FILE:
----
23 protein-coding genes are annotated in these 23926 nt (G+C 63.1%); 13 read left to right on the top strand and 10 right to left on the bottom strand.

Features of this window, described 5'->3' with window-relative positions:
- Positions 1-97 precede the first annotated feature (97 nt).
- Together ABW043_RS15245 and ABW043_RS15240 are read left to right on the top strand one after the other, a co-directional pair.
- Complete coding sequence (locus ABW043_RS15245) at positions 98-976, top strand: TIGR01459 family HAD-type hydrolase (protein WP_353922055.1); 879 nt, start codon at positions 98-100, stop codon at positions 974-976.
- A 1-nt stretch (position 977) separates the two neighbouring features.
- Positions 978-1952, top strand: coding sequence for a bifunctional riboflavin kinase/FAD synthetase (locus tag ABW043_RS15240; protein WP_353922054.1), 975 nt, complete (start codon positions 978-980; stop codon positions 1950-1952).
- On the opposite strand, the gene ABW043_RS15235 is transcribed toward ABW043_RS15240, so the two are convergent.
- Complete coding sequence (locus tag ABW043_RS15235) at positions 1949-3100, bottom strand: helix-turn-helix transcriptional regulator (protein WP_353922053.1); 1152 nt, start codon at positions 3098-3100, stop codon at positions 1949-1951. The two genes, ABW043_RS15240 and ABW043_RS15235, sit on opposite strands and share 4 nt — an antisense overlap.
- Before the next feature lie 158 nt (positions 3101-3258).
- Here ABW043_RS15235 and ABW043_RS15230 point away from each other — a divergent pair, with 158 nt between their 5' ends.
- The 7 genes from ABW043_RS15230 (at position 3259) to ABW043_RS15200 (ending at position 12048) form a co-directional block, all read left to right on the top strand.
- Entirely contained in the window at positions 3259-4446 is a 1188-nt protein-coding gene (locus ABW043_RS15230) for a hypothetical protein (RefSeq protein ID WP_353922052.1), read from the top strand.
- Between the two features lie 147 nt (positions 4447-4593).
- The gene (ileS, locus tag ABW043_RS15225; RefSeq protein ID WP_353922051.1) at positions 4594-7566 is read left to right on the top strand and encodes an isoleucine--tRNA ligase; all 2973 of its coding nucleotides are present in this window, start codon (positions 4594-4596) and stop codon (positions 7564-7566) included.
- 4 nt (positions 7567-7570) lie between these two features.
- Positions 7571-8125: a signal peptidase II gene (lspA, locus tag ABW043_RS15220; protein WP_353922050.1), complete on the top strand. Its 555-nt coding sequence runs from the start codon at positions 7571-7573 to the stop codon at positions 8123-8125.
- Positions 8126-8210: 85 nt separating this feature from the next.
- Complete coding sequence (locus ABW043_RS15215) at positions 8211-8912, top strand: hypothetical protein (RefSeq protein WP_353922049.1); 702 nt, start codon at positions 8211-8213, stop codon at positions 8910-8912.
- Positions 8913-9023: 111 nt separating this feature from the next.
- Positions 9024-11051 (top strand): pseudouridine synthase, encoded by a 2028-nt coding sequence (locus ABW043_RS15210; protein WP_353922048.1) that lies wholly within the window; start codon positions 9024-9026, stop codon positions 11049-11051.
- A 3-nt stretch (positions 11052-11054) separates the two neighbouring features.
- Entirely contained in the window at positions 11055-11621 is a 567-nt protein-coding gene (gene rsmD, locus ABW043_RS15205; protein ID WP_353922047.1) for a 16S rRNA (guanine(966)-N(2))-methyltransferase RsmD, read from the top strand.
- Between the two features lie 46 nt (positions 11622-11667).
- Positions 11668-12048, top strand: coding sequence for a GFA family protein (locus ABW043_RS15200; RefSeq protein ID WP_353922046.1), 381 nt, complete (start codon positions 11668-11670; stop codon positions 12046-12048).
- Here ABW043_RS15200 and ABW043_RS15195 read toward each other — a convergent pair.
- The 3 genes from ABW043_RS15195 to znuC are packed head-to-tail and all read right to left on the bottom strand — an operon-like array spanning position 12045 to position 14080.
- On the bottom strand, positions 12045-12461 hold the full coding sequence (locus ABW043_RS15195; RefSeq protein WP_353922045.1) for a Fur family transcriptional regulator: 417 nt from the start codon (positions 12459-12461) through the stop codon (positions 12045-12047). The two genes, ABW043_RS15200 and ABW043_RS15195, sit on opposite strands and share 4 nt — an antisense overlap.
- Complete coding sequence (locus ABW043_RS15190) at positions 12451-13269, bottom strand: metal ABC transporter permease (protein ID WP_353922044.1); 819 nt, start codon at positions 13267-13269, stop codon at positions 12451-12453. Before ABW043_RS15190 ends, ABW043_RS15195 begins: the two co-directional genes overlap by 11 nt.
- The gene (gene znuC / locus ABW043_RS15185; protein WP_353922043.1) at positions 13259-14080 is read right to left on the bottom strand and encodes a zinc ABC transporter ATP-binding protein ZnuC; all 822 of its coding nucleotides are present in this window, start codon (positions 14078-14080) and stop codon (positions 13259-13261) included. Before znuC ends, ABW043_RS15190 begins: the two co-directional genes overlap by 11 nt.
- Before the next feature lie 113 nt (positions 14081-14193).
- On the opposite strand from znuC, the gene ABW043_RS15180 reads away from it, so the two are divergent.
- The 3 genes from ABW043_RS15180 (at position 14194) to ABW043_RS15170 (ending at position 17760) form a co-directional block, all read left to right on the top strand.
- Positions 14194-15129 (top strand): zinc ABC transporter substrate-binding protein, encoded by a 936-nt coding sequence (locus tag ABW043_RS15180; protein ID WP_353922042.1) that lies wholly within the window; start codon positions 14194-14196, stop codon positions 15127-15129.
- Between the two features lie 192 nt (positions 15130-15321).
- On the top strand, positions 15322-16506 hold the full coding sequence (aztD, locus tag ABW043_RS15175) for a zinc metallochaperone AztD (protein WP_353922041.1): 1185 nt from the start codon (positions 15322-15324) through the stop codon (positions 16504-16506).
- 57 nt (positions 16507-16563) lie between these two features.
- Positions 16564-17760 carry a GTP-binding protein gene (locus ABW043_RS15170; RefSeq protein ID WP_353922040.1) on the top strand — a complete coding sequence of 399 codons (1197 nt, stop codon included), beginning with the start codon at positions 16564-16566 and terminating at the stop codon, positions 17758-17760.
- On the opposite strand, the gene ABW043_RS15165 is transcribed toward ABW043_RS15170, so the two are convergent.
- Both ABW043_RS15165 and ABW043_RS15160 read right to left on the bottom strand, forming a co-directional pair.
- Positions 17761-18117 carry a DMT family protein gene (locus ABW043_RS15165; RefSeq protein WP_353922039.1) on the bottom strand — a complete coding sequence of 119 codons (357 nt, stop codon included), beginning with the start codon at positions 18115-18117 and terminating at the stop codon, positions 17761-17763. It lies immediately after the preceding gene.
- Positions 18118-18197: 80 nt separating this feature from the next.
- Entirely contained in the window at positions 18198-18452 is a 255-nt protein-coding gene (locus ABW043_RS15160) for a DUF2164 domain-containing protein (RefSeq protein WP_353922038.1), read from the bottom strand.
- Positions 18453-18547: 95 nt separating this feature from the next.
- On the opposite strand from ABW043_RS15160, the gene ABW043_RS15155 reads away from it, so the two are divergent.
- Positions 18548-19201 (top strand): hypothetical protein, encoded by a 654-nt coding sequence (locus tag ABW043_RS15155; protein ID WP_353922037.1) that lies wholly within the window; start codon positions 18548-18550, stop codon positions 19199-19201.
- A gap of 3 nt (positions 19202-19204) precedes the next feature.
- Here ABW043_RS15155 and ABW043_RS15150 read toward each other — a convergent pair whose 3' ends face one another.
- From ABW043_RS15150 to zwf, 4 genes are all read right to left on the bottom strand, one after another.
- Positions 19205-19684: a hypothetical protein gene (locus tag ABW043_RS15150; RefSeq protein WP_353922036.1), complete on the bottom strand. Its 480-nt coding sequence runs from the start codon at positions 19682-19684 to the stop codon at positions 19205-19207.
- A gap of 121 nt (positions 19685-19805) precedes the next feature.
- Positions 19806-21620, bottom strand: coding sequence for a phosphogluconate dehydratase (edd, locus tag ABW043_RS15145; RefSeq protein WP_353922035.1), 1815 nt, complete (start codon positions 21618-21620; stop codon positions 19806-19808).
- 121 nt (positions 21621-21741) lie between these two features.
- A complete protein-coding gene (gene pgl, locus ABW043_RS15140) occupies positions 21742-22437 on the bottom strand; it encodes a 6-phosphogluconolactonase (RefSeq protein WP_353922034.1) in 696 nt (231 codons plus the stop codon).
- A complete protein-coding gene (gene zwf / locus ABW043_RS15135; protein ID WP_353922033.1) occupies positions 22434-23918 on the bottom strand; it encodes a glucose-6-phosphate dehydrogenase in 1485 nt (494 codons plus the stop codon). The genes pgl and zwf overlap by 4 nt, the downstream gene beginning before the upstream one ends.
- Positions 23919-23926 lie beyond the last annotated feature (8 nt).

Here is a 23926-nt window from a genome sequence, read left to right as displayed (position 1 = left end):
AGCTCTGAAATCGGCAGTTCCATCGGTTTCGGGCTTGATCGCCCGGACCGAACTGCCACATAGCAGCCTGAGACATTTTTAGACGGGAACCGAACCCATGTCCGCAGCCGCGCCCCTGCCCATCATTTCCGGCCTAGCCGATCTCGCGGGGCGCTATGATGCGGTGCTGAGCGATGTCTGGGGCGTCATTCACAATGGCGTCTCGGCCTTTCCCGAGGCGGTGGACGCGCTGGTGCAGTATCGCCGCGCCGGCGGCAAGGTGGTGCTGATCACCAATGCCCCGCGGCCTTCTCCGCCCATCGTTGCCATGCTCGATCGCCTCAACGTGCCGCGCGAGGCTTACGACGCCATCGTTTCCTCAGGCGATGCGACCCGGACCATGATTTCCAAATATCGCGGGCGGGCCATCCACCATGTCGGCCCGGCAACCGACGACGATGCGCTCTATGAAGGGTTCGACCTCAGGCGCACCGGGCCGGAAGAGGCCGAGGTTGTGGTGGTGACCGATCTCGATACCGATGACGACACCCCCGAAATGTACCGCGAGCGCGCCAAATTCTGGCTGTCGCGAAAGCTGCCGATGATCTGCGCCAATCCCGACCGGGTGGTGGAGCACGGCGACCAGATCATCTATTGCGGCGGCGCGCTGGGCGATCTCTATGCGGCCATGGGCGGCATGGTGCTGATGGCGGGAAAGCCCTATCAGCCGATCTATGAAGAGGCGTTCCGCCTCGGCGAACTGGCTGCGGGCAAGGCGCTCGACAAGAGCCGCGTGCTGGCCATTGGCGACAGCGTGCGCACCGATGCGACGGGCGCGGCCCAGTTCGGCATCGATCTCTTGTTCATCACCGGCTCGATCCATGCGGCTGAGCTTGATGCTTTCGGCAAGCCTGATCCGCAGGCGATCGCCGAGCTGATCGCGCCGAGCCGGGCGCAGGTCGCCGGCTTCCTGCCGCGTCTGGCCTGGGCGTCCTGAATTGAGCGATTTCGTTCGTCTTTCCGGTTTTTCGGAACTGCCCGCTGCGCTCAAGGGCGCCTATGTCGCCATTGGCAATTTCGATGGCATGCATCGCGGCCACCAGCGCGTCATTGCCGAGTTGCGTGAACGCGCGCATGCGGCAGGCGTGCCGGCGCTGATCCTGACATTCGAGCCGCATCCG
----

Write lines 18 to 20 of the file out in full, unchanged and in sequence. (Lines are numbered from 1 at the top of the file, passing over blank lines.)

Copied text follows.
- Positions 8126-8210: 85 nt separating this feature from the next.
- Complete coding sequence (locus ABW043_RS15215) at positions 8211-8912, top strand: hypothetical protein (RefSeq protein WP_353922049.1); 702 nt, start codon at positions 8211-8213, stop codon at positions 8910-8912.
- Positions 8913-9023: 111 nt separating this feature from the next.